A Central Arizona Project (CAP) worker is still recovering Thursday, after he was stung hundreds of times by bees on Wednesday.
The worker was moving a couch that was illegally dumped when he was swarmed. That worker, along with a co-worker, were removing a couch under the overpass of the Loop 303 near Lake Pleasant Parkway, when the incident happened.
CAP officials said dumping is a major issue, and happens many more times than it should. Officials said anytime someone dumps something near the canal, it puts their workers at risk, and Wednesday's incident, officials said, strongly proved that point.
"This was a couch out in the middle of nowhere, gets infested with something," said Bob Moody, Director of Field Maintenance with the CAP. "This time, it was bees, and often times it's rattlesnakes. In fact, oftentimes that's what we're on alert for is rattlesnakes. In this case, there was a rat under there that caught their attention, and unfortunately, it distracted them from seeing the bees at the time."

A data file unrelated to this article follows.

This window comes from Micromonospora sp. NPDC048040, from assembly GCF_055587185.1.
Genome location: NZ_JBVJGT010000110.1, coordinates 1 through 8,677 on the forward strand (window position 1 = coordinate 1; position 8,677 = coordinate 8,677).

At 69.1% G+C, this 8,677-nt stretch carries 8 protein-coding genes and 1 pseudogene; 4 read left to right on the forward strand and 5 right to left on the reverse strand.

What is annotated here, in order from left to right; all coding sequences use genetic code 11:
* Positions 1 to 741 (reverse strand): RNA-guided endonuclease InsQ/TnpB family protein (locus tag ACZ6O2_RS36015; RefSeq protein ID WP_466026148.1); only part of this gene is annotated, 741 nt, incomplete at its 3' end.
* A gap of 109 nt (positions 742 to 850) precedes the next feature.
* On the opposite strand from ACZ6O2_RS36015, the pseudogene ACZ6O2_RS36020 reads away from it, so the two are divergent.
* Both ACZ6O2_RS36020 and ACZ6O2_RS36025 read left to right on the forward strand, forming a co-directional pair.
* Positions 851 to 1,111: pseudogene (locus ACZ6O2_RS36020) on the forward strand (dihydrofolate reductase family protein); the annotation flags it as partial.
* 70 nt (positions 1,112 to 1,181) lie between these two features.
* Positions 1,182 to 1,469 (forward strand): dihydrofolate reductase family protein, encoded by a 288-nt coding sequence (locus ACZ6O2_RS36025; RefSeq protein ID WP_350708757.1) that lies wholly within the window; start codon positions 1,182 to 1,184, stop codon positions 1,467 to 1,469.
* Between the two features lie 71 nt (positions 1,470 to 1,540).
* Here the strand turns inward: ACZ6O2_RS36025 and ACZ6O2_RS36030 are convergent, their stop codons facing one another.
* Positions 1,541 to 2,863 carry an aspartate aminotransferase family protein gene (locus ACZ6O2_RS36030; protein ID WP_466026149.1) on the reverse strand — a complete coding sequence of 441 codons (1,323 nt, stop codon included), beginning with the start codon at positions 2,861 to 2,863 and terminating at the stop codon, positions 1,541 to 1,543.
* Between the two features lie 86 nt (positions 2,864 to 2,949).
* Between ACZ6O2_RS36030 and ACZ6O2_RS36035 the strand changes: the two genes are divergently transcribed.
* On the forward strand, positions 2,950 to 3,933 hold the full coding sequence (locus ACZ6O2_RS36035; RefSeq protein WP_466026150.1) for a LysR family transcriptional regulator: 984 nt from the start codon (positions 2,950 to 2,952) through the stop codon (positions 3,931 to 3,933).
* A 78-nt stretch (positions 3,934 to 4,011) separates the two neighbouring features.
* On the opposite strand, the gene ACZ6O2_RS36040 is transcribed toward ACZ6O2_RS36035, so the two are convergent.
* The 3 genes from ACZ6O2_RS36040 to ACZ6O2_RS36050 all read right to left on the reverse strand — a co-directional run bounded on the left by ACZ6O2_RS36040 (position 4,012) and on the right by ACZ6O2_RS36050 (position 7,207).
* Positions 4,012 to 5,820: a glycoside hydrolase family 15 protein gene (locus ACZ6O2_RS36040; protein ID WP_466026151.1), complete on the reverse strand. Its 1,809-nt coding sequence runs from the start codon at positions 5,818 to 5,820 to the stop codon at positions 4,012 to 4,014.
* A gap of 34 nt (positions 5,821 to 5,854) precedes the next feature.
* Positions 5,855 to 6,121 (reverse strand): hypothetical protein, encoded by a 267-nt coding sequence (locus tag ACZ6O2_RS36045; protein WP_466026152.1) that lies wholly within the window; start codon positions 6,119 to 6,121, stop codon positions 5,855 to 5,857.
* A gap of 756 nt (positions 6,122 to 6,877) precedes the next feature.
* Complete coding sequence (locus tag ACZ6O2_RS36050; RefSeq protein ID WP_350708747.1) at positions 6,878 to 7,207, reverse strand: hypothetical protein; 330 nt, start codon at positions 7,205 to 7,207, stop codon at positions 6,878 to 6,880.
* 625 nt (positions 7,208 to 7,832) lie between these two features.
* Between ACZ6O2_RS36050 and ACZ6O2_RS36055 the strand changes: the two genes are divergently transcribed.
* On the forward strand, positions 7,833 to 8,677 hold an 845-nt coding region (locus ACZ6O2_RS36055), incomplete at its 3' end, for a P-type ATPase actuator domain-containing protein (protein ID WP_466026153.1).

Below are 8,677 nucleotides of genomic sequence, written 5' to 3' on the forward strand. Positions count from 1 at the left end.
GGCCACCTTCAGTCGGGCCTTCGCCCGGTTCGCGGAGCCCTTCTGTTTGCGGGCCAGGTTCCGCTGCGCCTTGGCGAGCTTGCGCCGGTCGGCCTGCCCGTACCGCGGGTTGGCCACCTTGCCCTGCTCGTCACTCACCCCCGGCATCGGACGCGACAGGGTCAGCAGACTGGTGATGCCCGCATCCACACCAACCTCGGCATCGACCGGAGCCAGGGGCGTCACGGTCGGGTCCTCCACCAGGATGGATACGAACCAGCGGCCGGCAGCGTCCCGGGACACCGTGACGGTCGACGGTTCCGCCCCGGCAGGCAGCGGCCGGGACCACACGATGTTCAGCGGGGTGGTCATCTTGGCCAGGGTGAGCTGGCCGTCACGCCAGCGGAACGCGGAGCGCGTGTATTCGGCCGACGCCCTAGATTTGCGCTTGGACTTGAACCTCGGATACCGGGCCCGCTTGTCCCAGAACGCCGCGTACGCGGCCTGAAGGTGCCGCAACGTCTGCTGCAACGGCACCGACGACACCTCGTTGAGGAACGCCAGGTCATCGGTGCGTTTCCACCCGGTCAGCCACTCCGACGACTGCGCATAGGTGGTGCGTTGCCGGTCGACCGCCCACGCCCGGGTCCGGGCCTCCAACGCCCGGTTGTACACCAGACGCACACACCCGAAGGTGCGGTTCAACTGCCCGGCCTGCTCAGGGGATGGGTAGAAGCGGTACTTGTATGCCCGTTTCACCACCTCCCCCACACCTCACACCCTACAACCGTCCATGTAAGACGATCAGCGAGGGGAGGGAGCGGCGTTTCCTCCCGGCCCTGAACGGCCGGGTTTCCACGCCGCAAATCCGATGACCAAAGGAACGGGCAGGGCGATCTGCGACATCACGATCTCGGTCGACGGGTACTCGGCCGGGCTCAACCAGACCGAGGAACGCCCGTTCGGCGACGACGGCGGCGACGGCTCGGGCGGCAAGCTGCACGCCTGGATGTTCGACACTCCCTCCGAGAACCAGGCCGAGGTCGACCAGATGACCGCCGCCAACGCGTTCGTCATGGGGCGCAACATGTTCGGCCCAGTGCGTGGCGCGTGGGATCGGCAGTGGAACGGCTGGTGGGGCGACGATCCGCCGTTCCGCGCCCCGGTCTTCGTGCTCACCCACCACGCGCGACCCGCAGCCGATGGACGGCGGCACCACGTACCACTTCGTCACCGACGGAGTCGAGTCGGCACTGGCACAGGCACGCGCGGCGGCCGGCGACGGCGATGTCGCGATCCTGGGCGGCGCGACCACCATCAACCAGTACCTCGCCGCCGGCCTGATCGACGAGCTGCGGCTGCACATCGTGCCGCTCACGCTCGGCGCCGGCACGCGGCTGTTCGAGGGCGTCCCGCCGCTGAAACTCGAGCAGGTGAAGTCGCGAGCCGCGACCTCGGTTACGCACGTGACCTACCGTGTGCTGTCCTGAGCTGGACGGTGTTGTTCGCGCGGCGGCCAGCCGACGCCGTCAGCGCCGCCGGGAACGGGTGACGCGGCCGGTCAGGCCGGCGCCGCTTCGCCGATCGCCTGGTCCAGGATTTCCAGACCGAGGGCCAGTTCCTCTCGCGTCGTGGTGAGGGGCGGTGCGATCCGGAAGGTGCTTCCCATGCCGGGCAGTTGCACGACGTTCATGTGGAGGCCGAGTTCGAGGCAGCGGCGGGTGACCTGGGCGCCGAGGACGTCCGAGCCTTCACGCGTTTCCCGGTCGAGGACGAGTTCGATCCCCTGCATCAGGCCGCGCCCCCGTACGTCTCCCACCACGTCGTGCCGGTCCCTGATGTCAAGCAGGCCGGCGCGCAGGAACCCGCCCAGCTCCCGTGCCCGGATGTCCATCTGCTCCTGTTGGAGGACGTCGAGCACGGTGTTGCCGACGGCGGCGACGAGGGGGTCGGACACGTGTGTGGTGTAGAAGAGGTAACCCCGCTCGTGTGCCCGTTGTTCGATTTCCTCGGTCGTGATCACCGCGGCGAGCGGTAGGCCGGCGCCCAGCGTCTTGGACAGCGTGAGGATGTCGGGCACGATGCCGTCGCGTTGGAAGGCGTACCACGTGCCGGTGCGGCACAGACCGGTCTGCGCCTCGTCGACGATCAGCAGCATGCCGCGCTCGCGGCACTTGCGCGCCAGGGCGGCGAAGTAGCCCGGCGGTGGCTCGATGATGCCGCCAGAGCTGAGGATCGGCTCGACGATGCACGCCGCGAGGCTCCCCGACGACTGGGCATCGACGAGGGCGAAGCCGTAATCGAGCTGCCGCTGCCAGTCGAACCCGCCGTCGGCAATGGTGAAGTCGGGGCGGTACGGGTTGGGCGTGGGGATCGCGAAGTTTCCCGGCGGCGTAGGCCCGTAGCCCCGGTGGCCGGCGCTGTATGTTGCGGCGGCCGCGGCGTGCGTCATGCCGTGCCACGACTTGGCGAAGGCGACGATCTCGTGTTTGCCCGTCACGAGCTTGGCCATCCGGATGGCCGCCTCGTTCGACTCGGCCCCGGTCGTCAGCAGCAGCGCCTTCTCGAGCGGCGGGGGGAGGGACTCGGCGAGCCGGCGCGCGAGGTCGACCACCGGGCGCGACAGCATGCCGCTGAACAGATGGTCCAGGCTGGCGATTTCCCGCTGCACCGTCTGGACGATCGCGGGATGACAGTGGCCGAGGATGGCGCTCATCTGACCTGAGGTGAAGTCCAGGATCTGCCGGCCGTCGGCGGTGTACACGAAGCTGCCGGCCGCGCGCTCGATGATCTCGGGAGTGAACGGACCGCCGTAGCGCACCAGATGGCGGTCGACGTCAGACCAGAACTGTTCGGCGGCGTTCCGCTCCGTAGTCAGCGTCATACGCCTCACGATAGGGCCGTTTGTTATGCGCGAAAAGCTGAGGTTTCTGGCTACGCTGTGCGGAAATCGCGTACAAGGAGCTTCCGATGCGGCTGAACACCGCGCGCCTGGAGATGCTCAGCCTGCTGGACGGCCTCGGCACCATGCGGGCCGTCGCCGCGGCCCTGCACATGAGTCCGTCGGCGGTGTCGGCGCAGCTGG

"Appliances, big time," said Moody. "Cars, cars that have been left there and set on fire. Virtually anything you'd find in your garage that you don't want anymore and need to hit the garbage can with. Other things including hazardous wastes, paints and things like that, that should not be out there."
Moody is hoping Wednesday's incident will open peoples eyes, and they will think about the environment and the people that have to pick it up before they illegally dump.
"It is a huge hazard for us here," said Moody. "We spend a lot of money sending our crews out, taking them away from their normal work load, maintaining the aqueduct, keeping the water moving and having to pick up the trash people have thrown out."